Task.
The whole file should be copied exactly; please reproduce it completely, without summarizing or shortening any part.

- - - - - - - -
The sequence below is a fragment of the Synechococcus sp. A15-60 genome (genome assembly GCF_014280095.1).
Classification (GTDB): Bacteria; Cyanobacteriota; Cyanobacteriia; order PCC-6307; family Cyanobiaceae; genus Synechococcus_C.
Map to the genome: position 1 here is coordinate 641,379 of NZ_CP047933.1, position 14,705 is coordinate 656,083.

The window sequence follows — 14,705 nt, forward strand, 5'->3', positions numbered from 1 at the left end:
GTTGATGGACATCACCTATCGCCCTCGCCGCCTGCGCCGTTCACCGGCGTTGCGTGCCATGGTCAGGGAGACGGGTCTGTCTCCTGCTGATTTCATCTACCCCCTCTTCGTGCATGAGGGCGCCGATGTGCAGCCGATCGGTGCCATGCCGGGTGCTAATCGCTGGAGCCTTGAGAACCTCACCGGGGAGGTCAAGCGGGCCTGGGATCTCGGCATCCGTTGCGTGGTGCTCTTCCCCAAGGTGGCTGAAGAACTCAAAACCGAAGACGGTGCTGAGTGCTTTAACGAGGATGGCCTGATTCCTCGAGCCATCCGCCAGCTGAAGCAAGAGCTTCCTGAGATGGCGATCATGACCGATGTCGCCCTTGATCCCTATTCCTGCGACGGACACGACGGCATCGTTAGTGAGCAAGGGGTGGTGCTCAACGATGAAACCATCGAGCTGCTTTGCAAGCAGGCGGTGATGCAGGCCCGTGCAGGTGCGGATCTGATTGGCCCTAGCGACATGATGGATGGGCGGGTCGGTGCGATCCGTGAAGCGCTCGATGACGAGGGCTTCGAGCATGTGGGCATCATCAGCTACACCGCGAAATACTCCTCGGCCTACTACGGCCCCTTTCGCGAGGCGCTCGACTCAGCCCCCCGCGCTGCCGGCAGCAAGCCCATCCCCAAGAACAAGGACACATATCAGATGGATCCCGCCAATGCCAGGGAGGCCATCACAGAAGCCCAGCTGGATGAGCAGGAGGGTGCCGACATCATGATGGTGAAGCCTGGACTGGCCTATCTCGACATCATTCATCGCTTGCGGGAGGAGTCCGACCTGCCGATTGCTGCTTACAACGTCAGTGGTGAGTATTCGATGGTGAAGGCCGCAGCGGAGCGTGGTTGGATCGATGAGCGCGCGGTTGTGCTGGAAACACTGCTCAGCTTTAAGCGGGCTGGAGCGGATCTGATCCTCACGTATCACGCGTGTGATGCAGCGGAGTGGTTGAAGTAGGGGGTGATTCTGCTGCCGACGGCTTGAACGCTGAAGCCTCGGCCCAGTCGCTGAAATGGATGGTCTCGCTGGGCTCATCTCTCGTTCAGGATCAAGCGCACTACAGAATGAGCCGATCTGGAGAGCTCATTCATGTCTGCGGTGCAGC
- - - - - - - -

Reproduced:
The sequence below is a fragment of the Synechococcus sp. A15-60 genome (genome assembly GCF_014280095.1).
Classification (GTDB): Bacteria; Cyanobacteriota; Cyanobacteriia; order PCC-6307; family Cyanobiaceae; genus Synechococcus_C.
Map to the genome: position 1 here is coordinate 641,379 of NZ_CP047933.1, position 14,705 is coordinate 656,083.

The window sequence follows — 14,705 nt, forward strand, 5'->3', positions numbered from 1 at the left end:
GTTGATGGACATCACCTATCGCCCTCGCCGCCTGCGCCGTTCACCGGCGTTGCGTGCCATGGTCAGGGAGACGGGTCTGTCTCCTGCTGATTTCATCTACCCCCTCTTCGTGCATGAGGGCGCCGATGTGCAGCCGATCGGTGCCATGCCGGGTGCTAATCGCTGGAGCCTTGAGAACCTCACCGGGGAGGTCAAGCGGGCCTGGGATCTCGGCATCCGTTGCGTGGTGCTCTTCCCCAAGGTGGCTGAAGAACTCAAAACCGAAGACGGTGCTGAGTGCTTTAACGAGGATGGCCTGATTCCTCGAGCCATCCGCCAGCTGAAGCAAGAGCTTCCTGAGATGGCGATCATGACCGATGTCGCCCTTGATCCCTATTCCTGCGACGGACACGACGGCATCGTTAGTGAGCAAGGGGTGGTGCTCAACGATGAAACCATCGAGCTGCTTTGCAAGCAGGCGGTGATGCAGGCCCGTGCAGGTGCGGATCTGATTGGCCCTAGCGACATGATGGATGGGCGGGTCGGTGCGATCCGTGAAGCGCTCGATGACGAGGGCTTCGAGCATGTGGGCATCATCAGCTACACCGCGAAATACTCCTCGGCCTACTACGGCCCCTTTCGCGAGGCGCTCGACTCAGCCCCCCGCGCTGCCGGCAGCAAGCCCATCCCCAAGAACAAGGACACATATCAGATGGATCCCGCCAATGCCAGGGAGGCCATCACAGAAGCCCAGCTGGATGAGCAGGAGGGTGCCGACATCATGATGGTGAAGCCTGGACTGGCCTATCTCGACATCATTCATCGCTTGCGGGAGGAGTCCGACCTGCCGATTGCTGCTTACAACGTCAGTGGTGAGTATTCGATGGTGAAGGCCGCAGCGGAGCGTGGTTGGATCGATGAGCGCGCGGTTGTGCTGGAAACACTGCTCAGCTTTAAGCGGGCTGGAGCGGATCTGATCCTCACGTATCACGCGTGTGATGCAGCGGAGTGGTTGAAGTAGGGGGTGATTCTGCTGCCGACGGCTTGAACGCTGAAGCCTCGGCCCAGTCGCTGAAATGGATGGTCTCGCTGGGCTCATCTCTCGTTCAGGATCAAGCGCACTACAGAATGAGCCGATCTGGAGAGCTCATTCATGTCTGCGGTGCAGC